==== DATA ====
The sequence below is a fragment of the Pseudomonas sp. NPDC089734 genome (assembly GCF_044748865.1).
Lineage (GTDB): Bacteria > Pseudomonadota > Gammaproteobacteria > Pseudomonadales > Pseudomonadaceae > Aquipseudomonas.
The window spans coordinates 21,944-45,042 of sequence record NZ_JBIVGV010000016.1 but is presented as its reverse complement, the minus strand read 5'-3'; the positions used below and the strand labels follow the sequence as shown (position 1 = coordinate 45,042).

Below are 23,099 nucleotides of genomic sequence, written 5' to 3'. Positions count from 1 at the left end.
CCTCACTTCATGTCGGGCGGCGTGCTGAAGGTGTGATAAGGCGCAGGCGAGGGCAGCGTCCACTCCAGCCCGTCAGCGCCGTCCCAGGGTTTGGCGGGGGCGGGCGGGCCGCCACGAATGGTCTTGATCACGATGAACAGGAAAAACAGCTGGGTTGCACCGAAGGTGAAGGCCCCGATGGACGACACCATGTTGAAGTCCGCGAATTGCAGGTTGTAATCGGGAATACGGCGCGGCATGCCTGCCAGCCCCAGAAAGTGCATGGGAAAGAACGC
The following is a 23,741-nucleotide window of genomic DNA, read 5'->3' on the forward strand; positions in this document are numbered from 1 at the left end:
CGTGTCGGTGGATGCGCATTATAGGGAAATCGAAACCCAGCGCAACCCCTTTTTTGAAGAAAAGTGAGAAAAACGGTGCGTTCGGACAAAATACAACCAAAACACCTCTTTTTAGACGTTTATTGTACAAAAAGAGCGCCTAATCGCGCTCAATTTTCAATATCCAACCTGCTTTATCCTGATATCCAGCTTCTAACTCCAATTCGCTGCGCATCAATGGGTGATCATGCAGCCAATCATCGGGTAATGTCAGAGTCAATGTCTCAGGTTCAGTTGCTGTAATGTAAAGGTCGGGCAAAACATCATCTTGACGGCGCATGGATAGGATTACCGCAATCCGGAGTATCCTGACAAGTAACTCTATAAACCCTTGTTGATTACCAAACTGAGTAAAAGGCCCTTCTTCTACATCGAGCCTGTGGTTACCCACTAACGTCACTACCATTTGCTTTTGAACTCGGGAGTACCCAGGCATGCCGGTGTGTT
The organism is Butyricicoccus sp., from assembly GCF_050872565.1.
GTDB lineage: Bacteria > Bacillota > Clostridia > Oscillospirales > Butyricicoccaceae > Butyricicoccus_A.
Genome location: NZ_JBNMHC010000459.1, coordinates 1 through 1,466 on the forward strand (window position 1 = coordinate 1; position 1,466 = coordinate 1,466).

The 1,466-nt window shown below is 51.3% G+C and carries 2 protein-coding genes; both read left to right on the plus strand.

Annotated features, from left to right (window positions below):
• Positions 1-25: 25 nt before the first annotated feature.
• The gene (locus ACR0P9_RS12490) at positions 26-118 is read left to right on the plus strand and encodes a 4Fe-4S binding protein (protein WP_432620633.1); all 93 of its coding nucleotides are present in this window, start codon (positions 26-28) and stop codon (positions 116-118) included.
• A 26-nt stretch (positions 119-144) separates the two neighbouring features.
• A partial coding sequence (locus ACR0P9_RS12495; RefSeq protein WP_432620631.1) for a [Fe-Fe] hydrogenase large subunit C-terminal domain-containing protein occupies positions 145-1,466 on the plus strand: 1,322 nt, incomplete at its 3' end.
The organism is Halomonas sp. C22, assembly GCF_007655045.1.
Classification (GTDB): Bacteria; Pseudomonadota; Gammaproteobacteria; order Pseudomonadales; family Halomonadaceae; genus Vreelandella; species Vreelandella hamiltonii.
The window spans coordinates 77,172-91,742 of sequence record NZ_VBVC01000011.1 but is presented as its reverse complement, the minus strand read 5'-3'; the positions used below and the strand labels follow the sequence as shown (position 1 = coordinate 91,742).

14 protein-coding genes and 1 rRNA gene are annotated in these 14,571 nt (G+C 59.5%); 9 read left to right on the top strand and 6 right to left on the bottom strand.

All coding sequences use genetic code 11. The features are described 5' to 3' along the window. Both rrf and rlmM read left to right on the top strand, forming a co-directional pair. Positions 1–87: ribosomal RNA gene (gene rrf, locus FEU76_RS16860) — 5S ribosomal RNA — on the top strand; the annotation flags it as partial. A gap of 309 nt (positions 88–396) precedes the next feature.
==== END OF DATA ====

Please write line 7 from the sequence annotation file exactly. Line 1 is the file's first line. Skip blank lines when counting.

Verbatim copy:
CGTGTCGGTGGATGCGCATTATAGGGAAATCGAAACCCAGCGCAACCCCTTTTTTGAAGAAAAGTGAGAAAAACGGTGCGTTCGGACAAAATACAACCAAAACACCTCTTTTTAGACGTTTATTGTACAAAAAGAGCGCCTAATCGCGCTCAATTTTCAATATCCAACCTGCTTTATCCTGATATCCAGCTTCTAACTCCAATTCGCTGCGCATCAATGGGTGATCATGCAGCCAATCATCGGGTAATGTCAGAGTCAATGTCTCAGGTTCAGTTGCTGTAATGTAAAGGTCGGGCAAAACATCATCTTGACGGCGCATGGATAGGATTACCGCAATCCGGAGTATCCTGACAAGTAACTCTATAAACCCTTGTTGATTACCAAACTGAGTAAAAGGCCCTTCTTCTACATCGAGCCTGTGGTTACCCACTAACGTCACTACCATTTGCTTTTGAACTCGGGAGTACCCAGGCATGCCGGTGTGTT